Poole’s relationship with the sheep farmers brings out another facet of natural law. The head of the sheep farmers is Rod MacDougall played by Marshall Thompson. After being enticed by Coolan to Wyoming and finding that the only water is on land held by Poole, he refuses immediately to do battle with the Shoshones. The farmers have had one minor skirmish already, and he recognizes a determined man in Poole when he sees one. His deference to the Indians’ rights is another factor that makes him reluctant to invade Sweet Meadow. Although the law is on his side and the sheep need water, he is not intent on lording it over Poole. Instead he attempts to make a deal with Poole to rent, buy or lease water and grazing rights – an admirable free-market and natural law way to solve the conflict by a man whose conscience and offer recognize Poole’s natural rights.

After a short hesitation, Poole agrees to negotiate if his petition works out. Due to Coolan’s maneuverings, the petition fails and the war breaks out. Although good people of goodwill abound in the story and have workable solutions, the fact is that the law keeps raising its ugly head and preventing cooperation and reconciliation. It fosters and facilitates the conflict in the presence of a few evil people like Coolan.

Worthy of note is the strong parallel between an eminent domain taking of land for another’s private use and the belief of Masters that the sheep farmers have a right to Poole’s water so that they do not lose their sheep. Also in passing, notice that the homestead laws, despite their name and seeming relation to Locke, were social engineering, designed to produce a nation of small farmers.

Film notes

The Devil’s Doorway was historically a narrow pass used by the Nez Perce Indians to escape toward Canada in the Yellowstone area where odious geysers merited the name "Colter’s Hell".

The screenplay, written by Guy Trosper, was nominated for a Writers Guild Academy Award.

Good writers do not choose character names at random, and I believe the names in this movie carry meaning. Lance is a pointed rod used by a knight. Of course, Broken Lance signifies the crushing of Poole (and all the Shoshones) by their great father, (the ironic term used by the Creek Chief Speckled Snake in response to President Jackson’s address to them as their Father). Verne means alder tree, a hardwood tree, or someone who lives near a grove of alders. Hence, the two first names of the antagonist and protagonist are similar, signifying two hard opposing forces of nature. The name Poole comes from someone living near a pool of water. Coolan apparently is from Cullen or Killen, which means either to kill someone off or "neck of a lake" from cul (neck) and lin (lake). The struggle of the movie centers on the year-round water in Sweet Meadow arising from the mountain ice melting, while Wyoming gets little rainfall. Meanwhile, the head of the sheep farmers has the surname Rod, yet another obdurate element in the story’s progress. And the name Masters is probably no accident for a character who makes the law her master and a story in which the law is everyone’s master.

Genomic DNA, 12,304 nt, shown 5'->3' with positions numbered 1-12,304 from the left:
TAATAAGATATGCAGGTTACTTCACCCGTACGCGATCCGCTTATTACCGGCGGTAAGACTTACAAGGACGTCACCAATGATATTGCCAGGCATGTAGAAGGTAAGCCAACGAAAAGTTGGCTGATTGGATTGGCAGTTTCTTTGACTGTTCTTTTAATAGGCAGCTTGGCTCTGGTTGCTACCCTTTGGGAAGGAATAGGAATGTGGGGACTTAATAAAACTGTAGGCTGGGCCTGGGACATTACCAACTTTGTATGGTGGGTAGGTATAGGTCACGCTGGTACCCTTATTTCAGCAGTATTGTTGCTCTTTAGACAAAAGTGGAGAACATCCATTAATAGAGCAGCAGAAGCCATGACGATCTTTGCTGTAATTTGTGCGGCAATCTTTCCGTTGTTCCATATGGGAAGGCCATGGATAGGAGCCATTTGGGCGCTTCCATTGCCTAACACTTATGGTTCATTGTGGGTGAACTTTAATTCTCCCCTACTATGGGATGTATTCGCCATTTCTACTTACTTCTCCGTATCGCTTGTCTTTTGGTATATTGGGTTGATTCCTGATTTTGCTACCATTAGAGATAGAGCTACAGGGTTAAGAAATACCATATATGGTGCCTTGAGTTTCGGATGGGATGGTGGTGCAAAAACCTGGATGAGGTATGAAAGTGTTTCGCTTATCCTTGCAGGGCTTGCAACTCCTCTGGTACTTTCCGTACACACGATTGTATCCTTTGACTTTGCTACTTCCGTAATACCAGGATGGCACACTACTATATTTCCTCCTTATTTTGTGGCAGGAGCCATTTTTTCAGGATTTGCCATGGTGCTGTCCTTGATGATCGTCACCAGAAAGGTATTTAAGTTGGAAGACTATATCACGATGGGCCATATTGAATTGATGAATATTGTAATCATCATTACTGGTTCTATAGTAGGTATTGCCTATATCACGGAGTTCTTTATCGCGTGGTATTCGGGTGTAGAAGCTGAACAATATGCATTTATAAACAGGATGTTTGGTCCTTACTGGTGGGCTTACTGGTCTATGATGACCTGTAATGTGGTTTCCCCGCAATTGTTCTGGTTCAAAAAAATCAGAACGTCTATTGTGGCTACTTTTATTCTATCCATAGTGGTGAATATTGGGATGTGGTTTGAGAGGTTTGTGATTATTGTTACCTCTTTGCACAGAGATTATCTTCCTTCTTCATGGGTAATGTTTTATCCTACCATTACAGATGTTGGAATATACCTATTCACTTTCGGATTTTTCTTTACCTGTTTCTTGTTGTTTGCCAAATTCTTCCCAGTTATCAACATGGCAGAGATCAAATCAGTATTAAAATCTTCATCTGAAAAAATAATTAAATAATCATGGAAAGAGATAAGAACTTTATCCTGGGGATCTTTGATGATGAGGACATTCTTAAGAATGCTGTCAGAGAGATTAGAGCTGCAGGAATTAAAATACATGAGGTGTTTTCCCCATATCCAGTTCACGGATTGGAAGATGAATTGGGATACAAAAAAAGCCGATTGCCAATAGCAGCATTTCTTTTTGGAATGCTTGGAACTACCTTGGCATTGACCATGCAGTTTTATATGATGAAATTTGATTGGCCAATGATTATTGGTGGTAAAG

The director, Anthony Mann, and the cinematographer, John Alton, teamed up to make some other wonderful film noirs, such as Raw Deal, T-Men, Border Incident, The Black Book, and He Walked By Night. Devil’s Doorway’s black and white images are similarly matchless.

The acting is of uniformly high quality. Despite the fact that a number of plot details are revealed above, they cannot possibly do justice to the film’s many moments of compelling story-telling.

TCM shows this enjoyable movie on occasion. Keep your eyes open.

The helpful comments of Dorothy Gruber-Rozeff are gratefully appreciated.

Michael S. Rozeff [send him mail] is the Louis M. Jacobs Professor of Finance at University at Buffalo.